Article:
Jaime Jácome, Panama-based partner, and Arti Sangar, Dubai-based partner, both at Diaz, Reus & Targ: Panama’s new legislation is certainly an encouraging move toward meeting international norms of cooperation against money laundering. It is indeed undeniable that the implementation of the new legislation is aimed at ameliorating, if not removing entirely, some of the most egregious money laundering methods in the region. However, it is not the approval, but rather the effective and comprehensive implementation of this legislation that will determine its success. The primary challenge would be the extant levels of ignorance and perhaps negligence that exist in the community and how it can be addressed through education, awareness and compliance programs. It is critical that the Panamanian government invests resources to develop guidelines for the implementation of the new legislation and an education campaign to accompany it. The increased regulations are bound to substantially impact the financial industry, as they will have to re-evaluate their AML controls, ensuring that they are geared toward combating money laundering. However, certain challenges can also be foreseen. The implementation of an AML program can be expensive, in balboas, time and resources. This will no doubt also bring about the necessity to invest in technology coupled with the requirement to train staff to achieve globally accepted standards of compliance. Forty-five years after the creation of a successful financial center in the region, the pressure of blacklists and the risk of sanctions have led Panama to tighten its AML legislation. The question that remains is whether the new legislation will minimize, if not eliminate, money laundering in Panama. The onus will lie on the Panamanian government’s implementation measures. If successful, these measures can be expected to smooth the way for the removal of Panama from the FATF’s contentious grey list of countries. However, this legislation should be perceived as a first step in that direction rather than the final one.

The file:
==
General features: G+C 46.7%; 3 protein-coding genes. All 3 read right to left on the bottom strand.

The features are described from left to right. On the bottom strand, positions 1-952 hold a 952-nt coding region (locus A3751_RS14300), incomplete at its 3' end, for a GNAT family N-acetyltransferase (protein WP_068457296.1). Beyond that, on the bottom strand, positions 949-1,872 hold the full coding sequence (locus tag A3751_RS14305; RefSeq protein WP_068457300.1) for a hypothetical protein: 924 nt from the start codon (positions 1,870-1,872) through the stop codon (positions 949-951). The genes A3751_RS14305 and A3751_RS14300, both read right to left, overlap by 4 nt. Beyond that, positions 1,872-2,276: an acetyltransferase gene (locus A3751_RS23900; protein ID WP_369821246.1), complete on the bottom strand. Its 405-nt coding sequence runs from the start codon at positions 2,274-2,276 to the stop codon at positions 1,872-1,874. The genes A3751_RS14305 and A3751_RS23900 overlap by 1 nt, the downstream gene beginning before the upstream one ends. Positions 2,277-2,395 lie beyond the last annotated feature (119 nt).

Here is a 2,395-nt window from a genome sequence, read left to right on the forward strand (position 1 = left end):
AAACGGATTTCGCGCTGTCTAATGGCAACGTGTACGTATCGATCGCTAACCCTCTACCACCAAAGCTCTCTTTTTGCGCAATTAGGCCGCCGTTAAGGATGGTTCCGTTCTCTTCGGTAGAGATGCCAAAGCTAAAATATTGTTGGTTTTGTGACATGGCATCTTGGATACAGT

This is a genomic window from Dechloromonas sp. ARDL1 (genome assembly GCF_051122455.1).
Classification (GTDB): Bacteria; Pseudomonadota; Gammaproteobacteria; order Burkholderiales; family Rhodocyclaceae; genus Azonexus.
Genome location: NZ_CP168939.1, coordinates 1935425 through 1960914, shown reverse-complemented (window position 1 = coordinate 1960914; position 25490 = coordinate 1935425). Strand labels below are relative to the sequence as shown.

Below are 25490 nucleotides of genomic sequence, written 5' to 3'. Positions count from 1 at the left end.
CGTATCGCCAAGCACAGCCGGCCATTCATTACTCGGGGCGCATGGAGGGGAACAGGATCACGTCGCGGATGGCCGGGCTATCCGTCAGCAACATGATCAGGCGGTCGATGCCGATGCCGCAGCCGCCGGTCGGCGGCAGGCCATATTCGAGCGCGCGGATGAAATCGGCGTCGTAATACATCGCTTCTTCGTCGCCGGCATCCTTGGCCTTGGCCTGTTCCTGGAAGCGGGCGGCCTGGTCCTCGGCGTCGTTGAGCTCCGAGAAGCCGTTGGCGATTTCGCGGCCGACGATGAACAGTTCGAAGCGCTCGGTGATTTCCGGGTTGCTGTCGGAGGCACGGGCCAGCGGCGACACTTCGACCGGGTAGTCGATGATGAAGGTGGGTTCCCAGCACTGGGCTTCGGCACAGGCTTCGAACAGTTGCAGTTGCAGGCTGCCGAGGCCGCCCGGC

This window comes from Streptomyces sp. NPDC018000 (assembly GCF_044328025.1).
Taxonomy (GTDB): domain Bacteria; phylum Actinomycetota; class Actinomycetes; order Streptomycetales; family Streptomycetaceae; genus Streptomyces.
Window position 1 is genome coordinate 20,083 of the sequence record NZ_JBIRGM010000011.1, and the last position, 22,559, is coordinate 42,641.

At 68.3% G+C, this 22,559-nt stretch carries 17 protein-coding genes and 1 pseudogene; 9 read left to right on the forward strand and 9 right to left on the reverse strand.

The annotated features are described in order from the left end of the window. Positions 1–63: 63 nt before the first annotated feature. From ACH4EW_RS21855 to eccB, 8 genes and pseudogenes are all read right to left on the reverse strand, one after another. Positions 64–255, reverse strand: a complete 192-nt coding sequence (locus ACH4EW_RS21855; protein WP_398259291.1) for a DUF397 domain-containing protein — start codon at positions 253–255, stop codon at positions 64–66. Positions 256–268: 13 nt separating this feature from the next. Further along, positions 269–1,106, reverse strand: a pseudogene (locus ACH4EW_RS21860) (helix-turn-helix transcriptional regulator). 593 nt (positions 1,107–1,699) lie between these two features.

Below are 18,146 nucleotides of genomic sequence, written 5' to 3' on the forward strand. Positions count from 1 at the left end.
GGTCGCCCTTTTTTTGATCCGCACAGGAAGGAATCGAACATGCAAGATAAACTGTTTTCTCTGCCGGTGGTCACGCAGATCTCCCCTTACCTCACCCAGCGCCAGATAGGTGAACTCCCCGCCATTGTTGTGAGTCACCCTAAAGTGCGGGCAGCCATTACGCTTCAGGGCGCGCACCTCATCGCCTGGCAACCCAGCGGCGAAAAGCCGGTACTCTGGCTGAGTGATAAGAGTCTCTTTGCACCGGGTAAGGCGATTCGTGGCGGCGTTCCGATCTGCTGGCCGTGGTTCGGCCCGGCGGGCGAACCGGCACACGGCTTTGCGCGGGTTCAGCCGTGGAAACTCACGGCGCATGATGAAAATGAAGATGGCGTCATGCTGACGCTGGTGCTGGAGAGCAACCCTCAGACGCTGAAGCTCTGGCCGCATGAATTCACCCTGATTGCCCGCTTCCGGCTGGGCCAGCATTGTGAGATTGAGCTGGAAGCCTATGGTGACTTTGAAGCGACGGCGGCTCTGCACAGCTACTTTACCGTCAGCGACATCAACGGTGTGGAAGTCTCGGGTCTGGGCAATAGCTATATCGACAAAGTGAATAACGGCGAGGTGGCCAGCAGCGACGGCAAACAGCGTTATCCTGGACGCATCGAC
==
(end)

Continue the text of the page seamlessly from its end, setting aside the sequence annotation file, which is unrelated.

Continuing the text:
Georges Hatcherian, analyst in the Financial Institutions Group at Moody’s Investors Service: The passage of the law is a significant step toward Panama’s removal from the FATF ‘grey list.’ Panama had been included on the list because its Anti-Money Laundering / Combating the Financing of Terrorism (AML/CFT) framework had lagged international standards. The ‘grey list’ made some international banks more reluctant to engage in correspondent banking with Panamanian counterparties, out of concern they could potentially suffer repercussions from indirect exposure to illicit activities. Removal from the ‘grey list’ should hence smooth the access of Panamanian banks to international correspondent banking lines, which are important tools for financing international trade. However, these benefits may be somewhat offset by higher operational costs to ensure compliance with the new law. The legislation addresses a good number of the shortcomings noted by FATF. It calls for the creation of a national coordination system to facilitate greater cooperation between the government and supervisory authorities, with regards to the prevention of money laundering and the financing of terrorism. The law also creates new money laundering controls and ‘know your customer’ requirements for financial and non-financial companies, including casinos, remittance companies, real estate agents and companies in the Colón Free Trade Zone. Before Panama can be removed from the ‘grey list,’ it will have to present its progress at a FATF global meeting in June. Panama could then be removed from the list as soon as October at the subsequent FATF global meeting.

Republished with permission from the Inter-American Dialogue's biweekly Financial Services Advisor